Gaza war tests Biden’s foreign policy

David Dumke
Tuesday 7 Nov 2023

By granting Israel unconditional support, US President Joe Biden has allowed it to pursue a course that promises neither security nor peace for Israel, more suffering for the Palestinians, and a growing likelihood of a multifront war, writes David Dumke



he whole world is watching, the stakes are high, and the danger of a broader regional war grows by the day. While the battle on the ground is between Israel and Hamas, responsibility for managing the conflict falls at Washington’s feet. Thus far, the Biden administration’s efforts have failed to meet the moment and pose a grave risk to the global standing of the United States and the political fortunes of US President Joe Biden.

Fingers can be pointed in all directions as to why the region is in crisis, and there can be much hand-wringing about intelligence failures, ineffective policies, and the inability to secure a lasting peace between Israel and the Palestinians. This conflict has been at the core of the region’s problems since 1948, and recent attempts to wish it away – such as through the so-called Abraham Accords – were quashed on 7 October.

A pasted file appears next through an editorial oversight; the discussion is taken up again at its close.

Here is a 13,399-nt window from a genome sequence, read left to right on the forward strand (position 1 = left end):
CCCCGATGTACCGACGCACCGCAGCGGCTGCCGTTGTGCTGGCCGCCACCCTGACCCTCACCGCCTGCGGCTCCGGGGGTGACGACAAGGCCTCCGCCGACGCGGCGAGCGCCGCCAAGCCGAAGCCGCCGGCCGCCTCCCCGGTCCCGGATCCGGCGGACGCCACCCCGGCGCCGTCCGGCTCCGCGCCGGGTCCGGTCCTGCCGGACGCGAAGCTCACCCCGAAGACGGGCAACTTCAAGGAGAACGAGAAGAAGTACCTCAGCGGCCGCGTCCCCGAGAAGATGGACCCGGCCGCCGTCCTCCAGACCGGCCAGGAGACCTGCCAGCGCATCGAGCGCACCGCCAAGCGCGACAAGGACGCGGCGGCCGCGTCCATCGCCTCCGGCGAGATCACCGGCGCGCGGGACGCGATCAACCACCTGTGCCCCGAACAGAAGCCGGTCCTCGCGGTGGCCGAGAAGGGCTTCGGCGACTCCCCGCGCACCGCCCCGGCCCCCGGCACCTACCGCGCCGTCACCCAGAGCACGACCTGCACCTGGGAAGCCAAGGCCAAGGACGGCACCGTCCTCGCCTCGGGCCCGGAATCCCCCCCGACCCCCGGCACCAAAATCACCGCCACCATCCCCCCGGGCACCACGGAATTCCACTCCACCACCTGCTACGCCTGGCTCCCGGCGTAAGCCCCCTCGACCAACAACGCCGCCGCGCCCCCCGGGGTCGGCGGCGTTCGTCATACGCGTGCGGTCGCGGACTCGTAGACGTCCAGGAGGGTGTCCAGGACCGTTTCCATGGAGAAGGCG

One cannot overstate the traumatic impact of the attack carried out by Hamas on Israel, nor justify the slaughter of innocent civilians. It was acknowledged, and understood, that the Israeli response would be severe. No country could let such a horrific attack go unanswered. Accordingly, the initial US response of offering support to Israel, and deep sympathy, was fully expected and appropriate.

But the 7 October attack must also be recognised for what it was – a strategy, no matter how cynical and in disregard of the consequences for the Palestinian people. It was intended to goad the government of Israeli Prime Minister Benjamin Netanyahu into reacting with impunity.